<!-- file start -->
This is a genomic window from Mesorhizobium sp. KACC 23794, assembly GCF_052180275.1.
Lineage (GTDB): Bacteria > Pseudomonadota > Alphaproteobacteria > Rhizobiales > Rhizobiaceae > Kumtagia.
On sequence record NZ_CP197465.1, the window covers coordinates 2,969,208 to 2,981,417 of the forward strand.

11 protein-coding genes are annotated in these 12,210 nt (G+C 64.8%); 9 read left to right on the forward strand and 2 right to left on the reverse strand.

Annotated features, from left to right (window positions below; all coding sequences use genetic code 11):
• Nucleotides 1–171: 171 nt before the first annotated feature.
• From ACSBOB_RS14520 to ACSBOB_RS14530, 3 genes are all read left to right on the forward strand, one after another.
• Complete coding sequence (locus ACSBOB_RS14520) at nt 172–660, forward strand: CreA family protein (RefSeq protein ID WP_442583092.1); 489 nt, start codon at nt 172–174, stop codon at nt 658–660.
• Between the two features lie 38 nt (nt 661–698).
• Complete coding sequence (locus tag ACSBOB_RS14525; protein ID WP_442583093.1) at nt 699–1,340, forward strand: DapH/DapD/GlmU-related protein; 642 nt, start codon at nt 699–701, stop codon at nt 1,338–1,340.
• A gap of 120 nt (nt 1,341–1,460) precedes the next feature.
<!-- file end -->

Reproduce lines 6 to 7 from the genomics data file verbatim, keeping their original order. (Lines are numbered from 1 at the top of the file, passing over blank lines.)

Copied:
• Nucleotides 1–171: 171 nt before the first annotated feature.
• From ACSBOB_RS14520 to ACSBOB_RS14530, 3 genes are all read left to right on the forward strand, one after another.